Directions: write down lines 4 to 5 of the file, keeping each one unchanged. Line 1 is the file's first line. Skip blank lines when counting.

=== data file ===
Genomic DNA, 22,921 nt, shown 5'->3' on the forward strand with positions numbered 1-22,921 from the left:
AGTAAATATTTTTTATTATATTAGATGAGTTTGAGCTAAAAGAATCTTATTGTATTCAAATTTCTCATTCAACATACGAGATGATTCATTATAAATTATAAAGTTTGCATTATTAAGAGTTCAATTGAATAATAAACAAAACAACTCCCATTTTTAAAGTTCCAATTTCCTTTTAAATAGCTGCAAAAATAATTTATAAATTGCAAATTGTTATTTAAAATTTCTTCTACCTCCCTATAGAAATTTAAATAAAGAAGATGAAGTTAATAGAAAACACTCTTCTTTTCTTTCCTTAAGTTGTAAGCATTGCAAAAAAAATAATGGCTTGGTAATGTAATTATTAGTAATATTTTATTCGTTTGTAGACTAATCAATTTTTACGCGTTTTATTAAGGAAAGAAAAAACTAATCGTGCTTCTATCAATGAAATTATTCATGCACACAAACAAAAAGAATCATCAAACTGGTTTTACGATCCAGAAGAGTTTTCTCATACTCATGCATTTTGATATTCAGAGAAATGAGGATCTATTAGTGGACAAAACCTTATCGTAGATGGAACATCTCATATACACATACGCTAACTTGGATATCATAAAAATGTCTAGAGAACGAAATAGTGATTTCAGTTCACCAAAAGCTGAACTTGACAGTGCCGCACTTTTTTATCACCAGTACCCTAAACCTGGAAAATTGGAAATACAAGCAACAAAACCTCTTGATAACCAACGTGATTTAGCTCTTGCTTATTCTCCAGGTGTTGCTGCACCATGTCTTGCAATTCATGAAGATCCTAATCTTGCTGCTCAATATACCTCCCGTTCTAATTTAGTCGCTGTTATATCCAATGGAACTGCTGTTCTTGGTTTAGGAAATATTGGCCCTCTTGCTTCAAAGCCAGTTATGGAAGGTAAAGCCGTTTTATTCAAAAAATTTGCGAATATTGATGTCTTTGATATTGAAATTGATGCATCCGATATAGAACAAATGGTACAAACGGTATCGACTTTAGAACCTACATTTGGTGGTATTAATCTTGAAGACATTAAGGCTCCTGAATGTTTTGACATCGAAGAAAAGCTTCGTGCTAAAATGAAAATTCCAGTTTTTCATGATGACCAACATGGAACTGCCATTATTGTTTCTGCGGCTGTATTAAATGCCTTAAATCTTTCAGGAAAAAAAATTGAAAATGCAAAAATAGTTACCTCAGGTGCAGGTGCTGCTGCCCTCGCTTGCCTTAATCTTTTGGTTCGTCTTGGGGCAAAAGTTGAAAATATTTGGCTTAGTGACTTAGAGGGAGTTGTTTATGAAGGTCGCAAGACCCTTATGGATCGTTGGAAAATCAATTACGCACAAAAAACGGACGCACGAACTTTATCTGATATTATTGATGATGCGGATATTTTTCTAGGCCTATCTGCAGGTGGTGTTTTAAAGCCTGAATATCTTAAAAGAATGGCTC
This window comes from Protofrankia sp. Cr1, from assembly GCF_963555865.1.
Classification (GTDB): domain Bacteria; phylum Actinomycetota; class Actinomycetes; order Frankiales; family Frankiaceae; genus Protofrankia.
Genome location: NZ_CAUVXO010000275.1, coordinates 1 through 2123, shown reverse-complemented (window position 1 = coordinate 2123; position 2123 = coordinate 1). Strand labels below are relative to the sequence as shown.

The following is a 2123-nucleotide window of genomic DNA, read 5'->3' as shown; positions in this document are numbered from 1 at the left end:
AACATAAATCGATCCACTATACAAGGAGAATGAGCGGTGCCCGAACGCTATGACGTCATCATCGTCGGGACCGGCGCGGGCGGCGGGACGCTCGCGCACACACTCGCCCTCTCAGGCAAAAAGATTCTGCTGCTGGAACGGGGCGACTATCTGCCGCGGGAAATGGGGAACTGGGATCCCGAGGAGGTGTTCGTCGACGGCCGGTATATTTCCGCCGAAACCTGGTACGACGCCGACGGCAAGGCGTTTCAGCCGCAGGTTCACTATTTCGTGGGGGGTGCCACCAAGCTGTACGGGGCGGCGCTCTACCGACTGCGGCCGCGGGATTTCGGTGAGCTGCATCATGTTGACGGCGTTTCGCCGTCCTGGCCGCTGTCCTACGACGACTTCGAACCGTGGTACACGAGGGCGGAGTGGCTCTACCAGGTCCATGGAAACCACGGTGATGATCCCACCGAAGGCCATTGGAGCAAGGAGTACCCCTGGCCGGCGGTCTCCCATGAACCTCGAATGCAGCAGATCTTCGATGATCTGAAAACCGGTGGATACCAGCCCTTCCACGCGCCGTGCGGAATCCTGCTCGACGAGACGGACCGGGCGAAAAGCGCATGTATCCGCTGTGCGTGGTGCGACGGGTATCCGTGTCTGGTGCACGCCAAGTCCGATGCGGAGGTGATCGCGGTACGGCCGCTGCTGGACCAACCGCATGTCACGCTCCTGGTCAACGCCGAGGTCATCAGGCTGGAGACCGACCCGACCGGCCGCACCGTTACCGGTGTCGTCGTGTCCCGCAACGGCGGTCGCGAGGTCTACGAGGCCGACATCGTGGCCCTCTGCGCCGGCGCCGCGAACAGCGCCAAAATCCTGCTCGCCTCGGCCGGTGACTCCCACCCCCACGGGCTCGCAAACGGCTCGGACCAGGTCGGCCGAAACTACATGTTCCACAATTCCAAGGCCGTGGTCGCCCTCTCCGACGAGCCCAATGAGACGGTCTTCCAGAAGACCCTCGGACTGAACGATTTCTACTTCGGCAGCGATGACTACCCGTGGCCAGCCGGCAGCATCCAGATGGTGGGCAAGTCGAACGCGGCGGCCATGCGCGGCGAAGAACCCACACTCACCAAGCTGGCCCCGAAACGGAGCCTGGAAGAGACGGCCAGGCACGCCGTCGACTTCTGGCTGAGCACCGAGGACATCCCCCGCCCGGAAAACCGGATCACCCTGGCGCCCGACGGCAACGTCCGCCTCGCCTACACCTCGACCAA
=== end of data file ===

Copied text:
Classification (GTDB): domain Bacteria; phylum Actinomycetota; class Actinomycetes; order Frankiales; family Frankiaceae; genus Protofrankia.
Genome location: NZ_CAUVXO010000275.1, coordinates 1 through 2123, shown reverse-complemented (window position 1 = coordinate 2123; position 2123 = coordinate 1). Strand labels below are relative to the sequence as shown.